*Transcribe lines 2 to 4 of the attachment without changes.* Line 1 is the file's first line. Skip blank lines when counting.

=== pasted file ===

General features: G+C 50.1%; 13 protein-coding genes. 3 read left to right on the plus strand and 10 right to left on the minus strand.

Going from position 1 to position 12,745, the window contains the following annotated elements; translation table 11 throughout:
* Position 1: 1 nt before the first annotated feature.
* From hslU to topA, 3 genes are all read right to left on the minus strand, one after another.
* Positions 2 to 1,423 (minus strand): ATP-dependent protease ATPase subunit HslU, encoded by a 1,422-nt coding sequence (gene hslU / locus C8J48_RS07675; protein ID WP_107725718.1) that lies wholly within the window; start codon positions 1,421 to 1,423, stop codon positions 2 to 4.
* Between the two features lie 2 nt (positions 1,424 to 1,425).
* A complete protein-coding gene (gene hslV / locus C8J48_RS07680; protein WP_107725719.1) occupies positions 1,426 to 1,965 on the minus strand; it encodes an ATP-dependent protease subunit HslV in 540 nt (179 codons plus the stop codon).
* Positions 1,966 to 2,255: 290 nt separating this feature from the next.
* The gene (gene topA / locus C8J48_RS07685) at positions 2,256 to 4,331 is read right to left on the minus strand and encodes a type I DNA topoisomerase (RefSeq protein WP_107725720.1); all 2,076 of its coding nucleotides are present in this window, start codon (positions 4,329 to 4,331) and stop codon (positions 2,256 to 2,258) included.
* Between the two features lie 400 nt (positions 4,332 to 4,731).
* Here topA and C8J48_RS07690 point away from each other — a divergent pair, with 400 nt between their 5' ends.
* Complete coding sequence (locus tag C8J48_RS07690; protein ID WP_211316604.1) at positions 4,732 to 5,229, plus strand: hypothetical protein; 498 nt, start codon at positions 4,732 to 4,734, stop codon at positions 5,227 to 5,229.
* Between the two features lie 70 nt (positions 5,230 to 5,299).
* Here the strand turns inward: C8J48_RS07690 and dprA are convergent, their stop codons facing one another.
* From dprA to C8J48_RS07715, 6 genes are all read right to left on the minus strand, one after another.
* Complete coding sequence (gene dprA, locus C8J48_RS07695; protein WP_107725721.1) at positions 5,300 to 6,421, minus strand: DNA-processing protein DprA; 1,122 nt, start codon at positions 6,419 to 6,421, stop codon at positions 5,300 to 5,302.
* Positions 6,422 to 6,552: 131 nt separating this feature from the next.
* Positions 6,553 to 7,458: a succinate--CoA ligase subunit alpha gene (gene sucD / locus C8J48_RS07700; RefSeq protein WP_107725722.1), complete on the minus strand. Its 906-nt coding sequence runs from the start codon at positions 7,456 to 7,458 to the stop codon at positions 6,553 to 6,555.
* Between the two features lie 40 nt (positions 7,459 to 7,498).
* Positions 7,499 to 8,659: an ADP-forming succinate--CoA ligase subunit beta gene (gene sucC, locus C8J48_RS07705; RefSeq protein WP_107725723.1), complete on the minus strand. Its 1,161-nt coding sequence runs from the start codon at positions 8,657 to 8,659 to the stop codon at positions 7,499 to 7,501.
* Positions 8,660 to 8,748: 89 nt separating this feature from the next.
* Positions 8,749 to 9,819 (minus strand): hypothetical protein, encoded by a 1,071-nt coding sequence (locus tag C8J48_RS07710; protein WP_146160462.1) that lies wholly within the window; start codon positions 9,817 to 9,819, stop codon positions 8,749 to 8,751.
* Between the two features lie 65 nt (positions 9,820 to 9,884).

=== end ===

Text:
Going from position 1 to position 12,745, the window contains the following annotated elements; translation table 11 throughout:
* Position 1: 1 nt before the first annotated feature.
* From hslU to topA, 3 genes are all read right to left on the minus strand, one after another.